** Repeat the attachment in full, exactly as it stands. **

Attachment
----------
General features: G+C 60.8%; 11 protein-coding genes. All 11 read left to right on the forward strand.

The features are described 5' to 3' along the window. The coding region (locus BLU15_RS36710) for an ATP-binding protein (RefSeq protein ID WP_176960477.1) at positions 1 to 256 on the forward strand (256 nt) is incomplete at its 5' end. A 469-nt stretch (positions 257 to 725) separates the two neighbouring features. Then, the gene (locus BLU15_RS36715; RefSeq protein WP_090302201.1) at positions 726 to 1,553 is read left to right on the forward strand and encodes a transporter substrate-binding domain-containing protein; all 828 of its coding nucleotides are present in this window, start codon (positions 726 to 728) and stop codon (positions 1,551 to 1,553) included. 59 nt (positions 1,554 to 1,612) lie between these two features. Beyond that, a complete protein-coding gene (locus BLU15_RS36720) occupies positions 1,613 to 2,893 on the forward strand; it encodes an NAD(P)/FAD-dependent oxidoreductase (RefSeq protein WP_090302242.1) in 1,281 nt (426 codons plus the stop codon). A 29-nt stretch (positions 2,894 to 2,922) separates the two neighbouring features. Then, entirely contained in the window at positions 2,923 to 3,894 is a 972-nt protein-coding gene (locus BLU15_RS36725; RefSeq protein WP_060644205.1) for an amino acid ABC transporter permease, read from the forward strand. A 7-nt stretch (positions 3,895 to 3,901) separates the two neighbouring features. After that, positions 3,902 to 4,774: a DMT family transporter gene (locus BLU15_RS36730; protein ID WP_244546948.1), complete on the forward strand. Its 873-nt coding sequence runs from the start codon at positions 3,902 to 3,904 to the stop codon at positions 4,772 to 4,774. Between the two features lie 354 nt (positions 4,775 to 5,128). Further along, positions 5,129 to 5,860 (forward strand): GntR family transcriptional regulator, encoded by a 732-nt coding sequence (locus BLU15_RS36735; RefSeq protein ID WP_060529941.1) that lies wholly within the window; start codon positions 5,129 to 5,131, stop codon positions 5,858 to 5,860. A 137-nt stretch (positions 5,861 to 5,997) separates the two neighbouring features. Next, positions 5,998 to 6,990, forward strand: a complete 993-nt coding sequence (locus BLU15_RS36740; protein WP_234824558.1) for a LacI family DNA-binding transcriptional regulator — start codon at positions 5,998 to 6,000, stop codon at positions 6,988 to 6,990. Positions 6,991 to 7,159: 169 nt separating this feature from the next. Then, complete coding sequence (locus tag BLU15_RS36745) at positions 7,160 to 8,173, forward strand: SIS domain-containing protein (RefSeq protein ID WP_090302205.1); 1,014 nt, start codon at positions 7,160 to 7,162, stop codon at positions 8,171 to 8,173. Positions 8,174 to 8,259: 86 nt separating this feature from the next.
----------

General features: G+C 60.8%; 11 protein-coding genes. All 11 read left to right on the forward strand.

The features are described 5' to 3' along the window. The coding region (locus BLU15_RS36710) for an ATP-binding protein (RefSeq protein ID WP_176960477.1) at positions 1 to 256 on the forward strand (256 nt) is incomplete at its 5' end. A 469-nt stretch (positions 257 to 725) separates the two neighbouring features. Then, the gene (locus BLU15_RS36715; RefSeq protein WP_090302201.1) at positions 726 to 1,553 is read left to right on the forward strand and encodes a transporter substrate-binding domain-containing protein; all 828 of its coding nucleotides are present in this window, start codon (positions 726 to 728) and stop codon (positions 1,551 to 1,553) included. 59 nt (positions 1,554 to 1,612) lie between these two features. Beyond that, a complete protein-coding gene (locus BLU15_RS36720) occupies positions 1,613 to 2,893 on the forward strand; it encodes an NAD(P)/FAD-dependent oxidoreductase (RefSeq protein WP_090302242.1) in 1,281 nt (426 codons plus the stop codon). A 29-nt stretch (positions 2,894 to 2,922) separates the two neighbouring features. Then, entirely contained in the window at positions 2,923 to 3,894 is a 972-nt protein-coding gene (locus BLU15_RS36725; RefSeq protein WP_060644205.1) for an amino acid ABC transporter permease, read from the forward strand. A 7-nt stretch (positions 3,895 to 3,901) separates the two neighbouring features. After that, positions 3,902 to 4,774: a DMT family transporter gene (locus BLU15_RS36730; protein ID WP_244546948.1), complete on the forward strand. Its 873-nt coding sequence runs from the start codon at positions 3,902 to 3,904 to the stop codon at positions 4,772 to 4,774. Between the two features lie 354 nt (positions 4,775 to 5,128). Further along, positions 5,129 to 5,860 (forward strand): GntR family transcriptional regulator, encoded by a 732-nt coding sequence (locus BLU15_RS36735; RefSeq protein ID WP_060529941.1) that lies wholly within the window; start codon positions 5,129 to 5,131, stop codon positions 5,858 to 5,860. A 137-nt stretch (positions 5,861 to 5,997) separates the two neighbouring features. Next, positions 5,998 to 6,990, forward strand: a complete 993-nt coding sequence (locus BLU15_RS36740; protein WP_234824558.1) for a LacI family DNA-binding transcriptional regulator — start codon at positions 5,998 to 6,000, stop codon at positions 6,988 to 6,990. Positions 6,991 to 7,159: 169 nt separating this feature from the next. Then, complete coding sequence (locus tag BLU15_RS36745) at positions 7,160 to 8,173, forward strand: SIS domain-containing protein (RefSeq protein ID WP_090302205.1); 1,014 nt, start codon at positions 7,160 to 7,162, stop codon at positions 8,171 to 8,173. Positions 8,174 to 8,259: 86 nt separating this feature from the next.